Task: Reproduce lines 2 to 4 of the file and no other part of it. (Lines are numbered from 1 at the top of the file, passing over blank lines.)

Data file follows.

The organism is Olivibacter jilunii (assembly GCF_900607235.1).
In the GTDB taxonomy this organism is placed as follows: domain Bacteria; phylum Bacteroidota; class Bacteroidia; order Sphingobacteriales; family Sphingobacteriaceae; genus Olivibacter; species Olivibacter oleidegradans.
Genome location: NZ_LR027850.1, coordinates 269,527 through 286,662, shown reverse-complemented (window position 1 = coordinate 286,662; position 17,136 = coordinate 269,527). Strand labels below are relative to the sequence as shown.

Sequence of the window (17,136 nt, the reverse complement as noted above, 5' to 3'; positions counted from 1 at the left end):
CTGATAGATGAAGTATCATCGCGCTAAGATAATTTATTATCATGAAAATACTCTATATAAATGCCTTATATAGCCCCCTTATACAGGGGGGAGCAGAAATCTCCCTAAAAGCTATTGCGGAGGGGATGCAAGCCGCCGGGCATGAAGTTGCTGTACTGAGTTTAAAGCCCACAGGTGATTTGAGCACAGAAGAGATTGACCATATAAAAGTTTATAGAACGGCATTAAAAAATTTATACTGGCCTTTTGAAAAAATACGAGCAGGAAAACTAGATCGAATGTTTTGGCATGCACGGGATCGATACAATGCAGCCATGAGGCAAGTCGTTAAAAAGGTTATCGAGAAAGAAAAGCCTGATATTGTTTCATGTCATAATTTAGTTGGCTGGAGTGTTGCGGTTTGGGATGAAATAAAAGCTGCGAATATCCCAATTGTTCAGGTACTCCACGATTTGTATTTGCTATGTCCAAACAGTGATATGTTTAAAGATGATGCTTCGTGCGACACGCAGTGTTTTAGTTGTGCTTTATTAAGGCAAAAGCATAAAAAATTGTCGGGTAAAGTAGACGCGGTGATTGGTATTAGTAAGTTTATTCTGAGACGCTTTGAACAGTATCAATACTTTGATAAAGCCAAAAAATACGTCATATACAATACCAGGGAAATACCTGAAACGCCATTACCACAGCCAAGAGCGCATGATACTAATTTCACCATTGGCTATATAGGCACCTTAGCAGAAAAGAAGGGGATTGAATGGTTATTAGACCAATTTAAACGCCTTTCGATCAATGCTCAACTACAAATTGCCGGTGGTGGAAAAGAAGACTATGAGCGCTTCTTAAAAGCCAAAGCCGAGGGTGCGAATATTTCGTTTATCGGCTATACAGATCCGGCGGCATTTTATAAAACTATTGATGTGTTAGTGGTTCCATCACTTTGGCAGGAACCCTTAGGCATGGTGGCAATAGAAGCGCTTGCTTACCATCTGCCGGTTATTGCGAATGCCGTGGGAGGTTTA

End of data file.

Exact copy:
In the GTDB taxonomy this organism is placed as follows: domain Bacteria; phylum Bacteroidota; class Bacteroidia; order Sphingobacteriales; family Sphingobacteriaceae; genus Olivibacter; species Olivibacter oleidegradans.
Genome location: NZ_LR027850.1, coordinates 269,527 through 286,662, shown reverse-complemented (window position 1 = coordinate 286,662; position 17,136 = coordinate 269,527). Strand labels below are relative to the sequence as shown.

Sequence of the window (17,136 nt, the reverse complement as noted above, 5' to 3'; positions counted from 1 at the left end):